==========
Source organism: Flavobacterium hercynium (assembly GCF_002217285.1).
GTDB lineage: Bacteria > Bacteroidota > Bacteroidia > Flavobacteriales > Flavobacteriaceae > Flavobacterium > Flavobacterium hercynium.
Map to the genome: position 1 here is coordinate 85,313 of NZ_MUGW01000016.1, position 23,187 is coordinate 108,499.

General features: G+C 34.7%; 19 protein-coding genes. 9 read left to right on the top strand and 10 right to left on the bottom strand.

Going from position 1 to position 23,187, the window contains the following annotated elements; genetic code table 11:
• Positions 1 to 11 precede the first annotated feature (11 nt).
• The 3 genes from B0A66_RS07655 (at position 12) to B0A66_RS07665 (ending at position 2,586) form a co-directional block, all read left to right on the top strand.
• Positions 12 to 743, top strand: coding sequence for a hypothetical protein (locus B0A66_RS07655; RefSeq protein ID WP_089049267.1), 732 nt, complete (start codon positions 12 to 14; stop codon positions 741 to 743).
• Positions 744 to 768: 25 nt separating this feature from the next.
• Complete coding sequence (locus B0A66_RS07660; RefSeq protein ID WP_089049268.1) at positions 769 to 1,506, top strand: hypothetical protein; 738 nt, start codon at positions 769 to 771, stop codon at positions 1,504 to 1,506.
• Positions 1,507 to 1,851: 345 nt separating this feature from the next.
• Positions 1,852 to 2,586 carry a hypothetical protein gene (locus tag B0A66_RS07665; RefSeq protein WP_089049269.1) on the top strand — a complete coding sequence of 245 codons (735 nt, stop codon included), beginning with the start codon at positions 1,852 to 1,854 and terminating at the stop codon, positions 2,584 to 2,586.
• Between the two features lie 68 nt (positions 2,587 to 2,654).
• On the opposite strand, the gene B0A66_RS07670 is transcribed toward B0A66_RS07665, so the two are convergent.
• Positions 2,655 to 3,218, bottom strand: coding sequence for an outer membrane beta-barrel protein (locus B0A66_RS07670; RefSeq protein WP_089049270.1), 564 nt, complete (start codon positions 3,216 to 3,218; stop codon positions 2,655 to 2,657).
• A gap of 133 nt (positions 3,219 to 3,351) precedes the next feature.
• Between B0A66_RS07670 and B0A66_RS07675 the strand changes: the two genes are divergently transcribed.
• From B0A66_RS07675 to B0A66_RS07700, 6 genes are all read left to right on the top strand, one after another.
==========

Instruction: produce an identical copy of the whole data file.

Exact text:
Source organism: Flavobacterium hercynium (assembly GCF_002217285.1).
GTDB lineage: Bacteria > Bacteroidota > Bacteroidia > Flavobacteriales > Flavobacteriaceae > Flavobacterium > Flavobacterium hercynium.
Map to the genome: position 1 here is coordinate 85,313 of NZ_MUGW01000016.1, position 23,187 is coordinate 108,499.

General features: G+C 34.7%; 19 protein-coding genes. 9 read left to right on the top strand and 10 right to left on the bottom strand.

Going from position 1 to position 23,187, the window contains the following annotated elements; genetic code table 11:
• Positions 1 to 11 precede the first annotated feature (11 nt).
• The 3 genes from B0A66_RS07655 (at position 12) to B0A66_RS07665 (ending at position 2,586) form a co-directional block, all read left to right on the top strand.
• Positions 12 to 743, top strand: coding sequence for a hypothetical protein (locus B0A66_RS07655; RefSeq protein ID WP_089049267.1), 732 nt, complete (start codon positions 12 to 14; stop codon positions 741 to 743).
• Positions 744 to 768: 25 nt separating this feature from the next.
• Complete coding sequence (locus B0A66_RS07660; RefSeq protein ID WP_089049268.1) at positions 769 to 1,506, top strand: hypothetical protein; 738 nt, start codon at positions 769 to 771, stop codon at positions 1,504 to 1,506.
• Positions 1,507 to 1,851: 345 nt separating this feature from the next.
• Positions 1,852 to 2,586 carry a hypothetical protein gene (locus tag B0A66_RS07665; RefSeq protein WP_089049269.1) on the top strand — a complete coding sequence of 245 codons (735 nt, stop codon included), beginning with the start codon at positions 1,852 to 1,854 and terminating at the stop codon, positions 2,584 to 2,586.
• Between the two features lie 68 nt (positions 2,587 to 2,654).
• On the opposite strand, the gene B0A66_RS07670 is transcribed toward B0A66_RS07665, so the two are convergent.
• Positions 2,655 to 3,218, bottom strand: coding sequence for an outer membrane beta-barrel protein (locus B0A66_RS07670; RefSeq protein WP_089049270.1), 564 nt, complete (start codon positions 3,216 to 3,218; stop codon positions 2,655 to 2,657).
• A gap of 133 nt (positions 3,219 to 3,351) precedes the next feature.
• Between B0A66_RS07670 and B0A66_RS07675 the strand changes: the two genes are divergently transcribed.
• From B0A66_RS07675 to B0A66_RS07700, 6 genes are all read left to right on the top strand, one after another.